What is the name of the Smith and Wesson 38 Special?
The .38 Smith & Wesson Special (commonly .38 Special, .38 Spl, or .38 Spc, pronounced thirty-eight special) is a rimmed, centerfire cartridge designed by Smith & Wesson.
When did the s and W 38 round come out?
The round was first introduced in 1877 for use in the S&W .38 Single Action. After World War I, the British military sought to replace pre-war revolvers with easier to handle weapons. Webley demonstrated a lighter version of their Mk III revolver with modified .38 S&W ammunition, firing a heavy 200-grain (13 g) bullet.
When did the US Air Force adopt the 38 Special cartridge?
In 1956, the U.S. Air Force adopted the Cartridge, Caliber .38, Ball M41, a military variant of the .38 Special cartridge designed to conform to the rules of land warfare.
When did the Smith and Wesson Special come out?
Versions of the cartridge were the standard revolver cartridges of the British military from 1922 until the 1960s. Though similar in name, it is not interchangeable with the later .38 Smith & Wesson Special due to a different case shape and slightly larger bullet diameter. Revolvers chambered for .38 S&W (Colt New Police).
What kind of round is Smith and Wesson Special?
38 Smith & Wesson Special, also commonly known as .38 S&W Special, .38 Special, .38 Spl, .38 Spc, (pronounced “thirty-eight special”), or 9x29mmR is a rimmed, centerfire cartridge designed by Smith & Wesson. It is most commonly used in revolvers, although some semi-automatic pistols and carbines also use this round.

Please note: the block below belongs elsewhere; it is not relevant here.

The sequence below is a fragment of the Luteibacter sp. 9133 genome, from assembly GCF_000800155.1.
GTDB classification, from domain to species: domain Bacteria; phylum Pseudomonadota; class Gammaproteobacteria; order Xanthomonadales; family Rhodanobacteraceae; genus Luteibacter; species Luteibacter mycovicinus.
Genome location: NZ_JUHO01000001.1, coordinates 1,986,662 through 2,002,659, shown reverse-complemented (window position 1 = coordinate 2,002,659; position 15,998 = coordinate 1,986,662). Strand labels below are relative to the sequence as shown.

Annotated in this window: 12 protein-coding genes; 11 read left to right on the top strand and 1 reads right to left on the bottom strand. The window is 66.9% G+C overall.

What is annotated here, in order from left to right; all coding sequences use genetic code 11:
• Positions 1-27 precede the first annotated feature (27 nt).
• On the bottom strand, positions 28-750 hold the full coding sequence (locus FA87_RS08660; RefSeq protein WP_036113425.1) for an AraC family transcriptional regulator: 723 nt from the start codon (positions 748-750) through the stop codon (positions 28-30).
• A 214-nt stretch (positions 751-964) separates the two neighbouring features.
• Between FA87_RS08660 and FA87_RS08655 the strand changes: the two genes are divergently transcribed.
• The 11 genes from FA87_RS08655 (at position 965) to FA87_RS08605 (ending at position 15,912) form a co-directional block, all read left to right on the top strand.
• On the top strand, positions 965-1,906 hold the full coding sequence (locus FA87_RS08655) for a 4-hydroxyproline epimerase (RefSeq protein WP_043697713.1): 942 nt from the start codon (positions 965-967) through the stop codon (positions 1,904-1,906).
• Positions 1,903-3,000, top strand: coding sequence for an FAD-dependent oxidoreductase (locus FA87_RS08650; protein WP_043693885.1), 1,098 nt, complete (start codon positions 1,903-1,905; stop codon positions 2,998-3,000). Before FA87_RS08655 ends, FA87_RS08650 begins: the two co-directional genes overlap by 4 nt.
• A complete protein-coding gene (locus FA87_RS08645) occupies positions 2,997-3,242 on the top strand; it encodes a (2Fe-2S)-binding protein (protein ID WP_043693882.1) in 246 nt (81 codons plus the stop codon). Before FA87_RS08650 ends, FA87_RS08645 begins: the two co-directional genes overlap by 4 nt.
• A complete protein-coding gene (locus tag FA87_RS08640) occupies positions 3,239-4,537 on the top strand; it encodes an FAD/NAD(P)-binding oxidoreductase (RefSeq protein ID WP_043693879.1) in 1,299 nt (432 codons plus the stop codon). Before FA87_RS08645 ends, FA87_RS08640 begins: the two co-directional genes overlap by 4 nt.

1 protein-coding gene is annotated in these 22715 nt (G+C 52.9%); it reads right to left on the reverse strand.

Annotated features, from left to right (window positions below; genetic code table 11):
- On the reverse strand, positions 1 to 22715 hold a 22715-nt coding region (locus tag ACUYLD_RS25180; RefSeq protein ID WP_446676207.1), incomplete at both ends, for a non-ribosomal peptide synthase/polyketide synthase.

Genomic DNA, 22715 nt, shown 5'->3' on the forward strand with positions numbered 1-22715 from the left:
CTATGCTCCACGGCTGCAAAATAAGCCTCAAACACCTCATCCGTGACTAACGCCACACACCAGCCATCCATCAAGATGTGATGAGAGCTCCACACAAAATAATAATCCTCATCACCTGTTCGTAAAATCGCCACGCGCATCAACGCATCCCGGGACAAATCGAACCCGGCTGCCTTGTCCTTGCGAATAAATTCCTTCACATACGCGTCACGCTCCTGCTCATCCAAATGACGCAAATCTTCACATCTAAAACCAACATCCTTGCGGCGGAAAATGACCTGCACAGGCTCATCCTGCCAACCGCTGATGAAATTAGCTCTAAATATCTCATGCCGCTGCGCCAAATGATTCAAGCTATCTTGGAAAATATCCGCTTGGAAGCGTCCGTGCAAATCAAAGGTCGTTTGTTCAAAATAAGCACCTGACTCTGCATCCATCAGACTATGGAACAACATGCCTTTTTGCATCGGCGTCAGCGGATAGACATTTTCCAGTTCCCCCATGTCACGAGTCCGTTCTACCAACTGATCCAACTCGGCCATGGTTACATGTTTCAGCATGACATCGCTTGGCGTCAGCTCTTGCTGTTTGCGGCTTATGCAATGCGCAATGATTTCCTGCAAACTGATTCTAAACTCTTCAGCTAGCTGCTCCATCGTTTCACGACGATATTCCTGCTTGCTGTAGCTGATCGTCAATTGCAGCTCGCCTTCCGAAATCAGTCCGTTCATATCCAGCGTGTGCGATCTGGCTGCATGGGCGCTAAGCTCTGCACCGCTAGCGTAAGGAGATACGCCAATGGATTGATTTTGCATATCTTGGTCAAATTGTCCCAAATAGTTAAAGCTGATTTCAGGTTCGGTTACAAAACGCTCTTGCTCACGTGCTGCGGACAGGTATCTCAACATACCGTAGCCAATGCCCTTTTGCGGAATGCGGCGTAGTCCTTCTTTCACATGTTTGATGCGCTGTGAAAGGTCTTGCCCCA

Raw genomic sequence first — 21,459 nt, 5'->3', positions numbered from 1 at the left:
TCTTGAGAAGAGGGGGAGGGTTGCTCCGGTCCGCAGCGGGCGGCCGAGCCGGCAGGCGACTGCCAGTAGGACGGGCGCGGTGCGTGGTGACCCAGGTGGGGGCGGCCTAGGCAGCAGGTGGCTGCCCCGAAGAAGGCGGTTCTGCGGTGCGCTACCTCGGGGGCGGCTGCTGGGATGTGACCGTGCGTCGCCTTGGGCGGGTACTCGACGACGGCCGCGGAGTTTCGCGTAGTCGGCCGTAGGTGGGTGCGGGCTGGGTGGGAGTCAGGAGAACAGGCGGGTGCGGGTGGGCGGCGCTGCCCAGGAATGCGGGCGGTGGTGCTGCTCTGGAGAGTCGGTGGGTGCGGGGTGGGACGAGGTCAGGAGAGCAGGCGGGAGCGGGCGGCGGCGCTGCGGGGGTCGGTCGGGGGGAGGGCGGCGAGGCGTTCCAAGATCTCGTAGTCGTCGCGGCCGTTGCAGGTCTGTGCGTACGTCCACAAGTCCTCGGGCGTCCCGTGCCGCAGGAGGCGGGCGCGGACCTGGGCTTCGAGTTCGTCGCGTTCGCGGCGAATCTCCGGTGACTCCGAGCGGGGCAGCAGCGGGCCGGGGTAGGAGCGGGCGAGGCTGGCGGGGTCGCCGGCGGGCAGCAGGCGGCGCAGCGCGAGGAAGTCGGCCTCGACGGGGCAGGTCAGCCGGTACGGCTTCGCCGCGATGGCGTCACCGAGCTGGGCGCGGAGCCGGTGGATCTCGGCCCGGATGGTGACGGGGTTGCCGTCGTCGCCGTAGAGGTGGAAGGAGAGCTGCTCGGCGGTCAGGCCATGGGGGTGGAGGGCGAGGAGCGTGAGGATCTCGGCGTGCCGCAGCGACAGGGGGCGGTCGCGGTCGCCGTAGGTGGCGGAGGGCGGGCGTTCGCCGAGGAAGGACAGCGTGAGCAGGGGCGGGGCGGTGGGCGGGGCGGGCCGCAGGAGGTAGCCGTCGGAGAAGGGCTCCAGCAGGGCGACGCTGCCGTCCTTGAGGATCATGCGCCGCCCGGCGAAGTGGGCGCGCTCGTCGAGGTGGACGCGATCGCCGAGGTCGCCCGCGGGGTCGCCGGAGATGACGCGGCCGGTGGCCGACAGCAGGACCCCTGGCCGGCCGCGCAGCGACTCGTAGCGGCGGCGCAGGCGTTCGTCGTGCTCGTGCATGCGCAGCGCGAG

What’s the serial number on a Smith and Wesson?
Smith and Wesson Serial Number Date of Manufacture J Frame Revolver Lookup. For models 36, 37, 38, 49, 50 and pre model number versions. 1950 = start at 1 1952 = 7369 – 21342 1953 = 28916 1955 = 55050 – 75000 1957 = 117770 – 125000 1962 = starts at 295000 1969 = ends at 786544 J serial Prefix serial numbers. For models 36, 37, 38, 49, 50.
When did the 38 Special cartridge come out?
The.38 Special was designed and entered production in 1898 as an improvement over the.38 Long Colt which, as a military service cartridge, was found to have inadequate stopping power against the charges of Filipino Muslim warriors during the Philippine–American War.